Some players in the Philippine offshore gaming operation (POGO) industry have started canceling their lease contracts due to lack of business amid clampdowns from the Chinese government, the country’s finance chief said.
However, POGO entities in the country will have to undergo first an audit from the Bureau of Internal Revenue (BIR) before closing down to make sure the correct amount of taxes is paid.
“Last night I got a call from one of the owners of a building in Makati who is saying that his POGO and service provider clients have started canceling their lease contracts for lack of business. I think the Chinese government is clamping down on money transfers, as well as lack of operators, because I think the Chinese government has also started canceling passports of those people servicing the POGO industry,” Carlos Dominguez, Department of Finance secretary, said during the Senate finance committee’s hearing on the agency’s 2021 budget.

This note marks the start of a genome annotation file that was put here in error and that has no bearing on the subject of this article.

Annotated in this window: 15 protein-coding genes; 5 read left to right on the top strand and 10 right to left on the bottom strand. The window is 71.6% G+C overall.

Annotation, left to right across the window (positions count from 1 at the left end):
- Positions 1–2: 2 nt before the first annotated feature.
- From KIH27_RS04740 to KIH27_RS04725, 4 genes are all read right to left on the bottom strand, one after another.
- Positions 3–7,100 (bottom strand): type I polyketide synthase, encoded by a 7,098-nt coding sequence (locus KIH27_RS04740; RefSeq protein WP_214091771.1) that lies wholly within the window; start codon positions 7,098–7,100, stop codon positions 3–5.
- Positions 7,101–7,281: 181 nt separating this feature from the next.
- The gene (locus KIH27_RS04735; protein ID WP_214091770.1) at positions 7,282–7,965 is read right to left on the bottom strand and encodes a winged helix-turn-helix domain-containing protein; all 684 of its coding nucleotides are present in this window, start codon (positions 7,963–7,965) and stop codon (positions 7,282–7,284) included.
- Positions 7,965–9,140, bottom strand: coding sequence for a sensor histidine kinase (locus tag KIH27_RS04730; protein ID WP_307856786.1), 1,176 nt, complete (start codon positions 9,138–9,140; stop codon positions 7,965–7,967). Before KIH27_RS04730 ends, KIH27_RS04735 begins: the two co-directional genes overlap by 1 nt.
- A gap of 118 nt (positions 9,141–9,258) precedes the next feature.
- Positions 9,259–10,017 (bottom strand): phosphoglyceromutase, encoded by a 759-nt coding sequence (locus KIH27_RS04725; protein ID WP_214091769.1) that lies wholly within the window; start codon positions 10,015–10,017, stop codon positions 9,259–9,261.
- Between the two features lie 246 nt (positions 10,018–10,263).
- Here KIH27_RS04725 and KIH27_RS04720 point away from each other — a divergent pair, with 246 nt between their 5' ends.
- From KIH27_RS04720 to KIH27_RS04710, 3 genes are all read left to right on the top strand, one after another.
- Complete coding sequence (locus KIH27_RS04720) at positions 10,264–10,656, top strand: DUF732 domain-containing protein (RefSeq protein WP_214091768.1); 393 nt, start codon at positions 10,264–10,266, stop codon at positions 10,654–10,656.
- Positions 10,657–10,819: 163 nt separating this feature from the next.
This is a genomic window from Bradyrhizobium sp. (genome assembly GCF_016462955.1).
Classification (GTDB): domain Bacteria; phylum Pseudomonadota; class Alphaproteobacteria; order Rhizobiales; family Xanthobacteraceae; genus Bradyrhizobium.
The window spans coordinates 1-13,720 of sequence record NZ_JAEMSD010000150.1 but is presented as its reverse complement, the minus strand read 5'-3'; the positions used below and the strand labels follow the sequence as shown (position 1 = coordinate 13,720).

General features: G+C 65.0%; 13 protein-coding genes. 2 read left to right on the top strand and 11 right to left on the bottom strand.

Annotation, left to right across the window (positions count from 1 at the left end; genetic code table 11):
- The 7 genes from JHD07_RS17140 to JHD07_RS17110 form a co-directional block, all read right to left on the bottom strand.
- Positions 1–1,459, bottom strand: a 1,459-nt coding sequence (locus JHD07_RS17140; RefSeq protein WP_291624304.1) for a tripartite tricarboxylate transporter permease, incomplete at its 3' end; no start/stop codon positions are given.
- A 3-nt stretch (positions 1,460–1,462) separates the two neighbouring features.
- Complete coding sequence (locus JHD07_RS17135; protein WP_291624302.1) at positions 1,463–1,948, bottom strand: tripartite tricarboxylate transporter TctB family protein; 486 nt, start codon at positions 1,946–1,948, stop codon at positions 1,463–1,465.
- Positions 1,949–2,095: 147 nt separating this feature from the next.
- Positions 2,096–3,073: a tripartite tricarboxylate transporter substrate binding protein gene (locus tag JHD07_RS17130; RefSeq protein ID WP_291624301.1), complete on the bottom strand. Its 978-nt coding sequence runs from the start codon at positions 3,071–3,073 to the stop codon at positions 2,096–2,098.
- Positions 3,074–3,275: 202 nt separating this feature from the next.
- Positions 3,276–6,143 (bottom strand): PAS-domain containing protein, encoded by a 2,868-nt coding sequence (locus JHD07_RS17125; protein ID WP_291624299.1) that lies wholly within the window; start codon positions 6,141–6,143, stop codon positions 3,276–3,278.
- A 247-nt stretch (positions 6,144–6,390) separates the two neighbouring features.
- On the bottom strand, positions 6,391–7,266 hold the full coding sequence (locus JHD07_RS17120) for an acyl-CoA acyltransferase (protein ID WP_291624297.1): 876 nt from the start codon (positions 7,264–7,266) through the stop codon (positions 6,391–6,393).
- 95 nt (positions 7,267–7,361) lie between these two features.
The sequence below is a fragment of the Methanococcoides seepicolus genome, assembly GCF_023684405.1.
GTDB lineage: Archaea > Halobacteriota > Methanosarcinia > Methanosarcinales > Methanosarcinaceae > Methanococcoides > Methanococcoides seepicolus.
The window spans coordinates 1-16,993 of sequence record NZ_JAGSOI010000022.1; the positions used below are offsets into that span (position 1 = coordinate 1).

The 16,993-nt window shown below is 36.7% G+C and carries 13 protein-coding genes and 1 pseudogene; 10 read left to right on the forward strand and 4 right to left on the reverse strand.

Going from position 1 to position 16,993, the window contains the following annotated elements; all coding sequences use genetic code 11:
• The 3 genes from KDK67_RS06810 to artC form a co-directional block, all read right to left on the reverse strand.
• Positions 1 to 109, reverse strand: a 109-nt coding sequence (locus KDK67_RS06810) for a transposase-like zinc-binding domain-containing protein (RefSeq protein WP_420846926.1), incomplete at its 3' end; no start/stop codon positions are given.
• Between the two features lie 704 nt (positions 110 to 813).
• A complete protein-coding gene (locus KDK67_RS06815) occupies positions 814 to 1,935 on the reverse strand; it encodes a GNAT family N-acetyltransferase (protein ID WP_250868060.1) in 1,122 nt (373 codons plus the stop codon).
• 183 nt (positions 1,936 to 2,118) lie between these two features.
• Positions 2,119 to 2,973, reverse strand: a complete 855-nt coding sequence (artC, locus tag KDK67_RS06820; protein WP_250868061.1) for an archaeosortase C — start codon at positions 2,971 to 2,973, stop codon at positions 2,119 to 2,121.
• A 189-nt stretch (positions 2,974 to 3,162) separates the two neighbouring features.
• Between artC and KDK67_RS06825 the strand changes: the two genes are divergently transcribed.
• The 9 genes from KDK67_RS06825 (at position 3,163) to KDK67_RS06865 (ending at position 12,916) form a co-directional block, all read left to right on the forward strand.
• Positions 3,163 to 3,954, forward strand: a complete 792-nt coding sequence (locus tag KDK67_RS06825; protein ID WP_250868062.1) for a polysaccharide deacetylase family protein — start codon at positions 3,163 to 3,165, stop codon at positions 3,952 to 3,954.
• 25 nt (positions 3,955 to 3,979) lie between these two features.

Dominguez however said in a Viber message to finance reporters yesterday that before a Philippine registered entity can close its business, it is required to get a clearance from the BIR.
“This triggers an audit where the BIR can determine if they have paid the correct taxes,” Dominguez said.
“The issue is not so much on POGO revenues but more on the impact to real estate values and businesses. Obviously, the income tax and value added tax collection from this sector will be affected,” he added.
In June, the Philippine Amusement and Gaming Corp. (Pagcor) said several POGO companies have ceased operations, with more planning to leave.
Jose Tria, Pagcor assistant vice president for offshore gaming licensing, then said several POGOs have decided to leave the country amid some issues on taxes slapped on the industry. (A. Celis)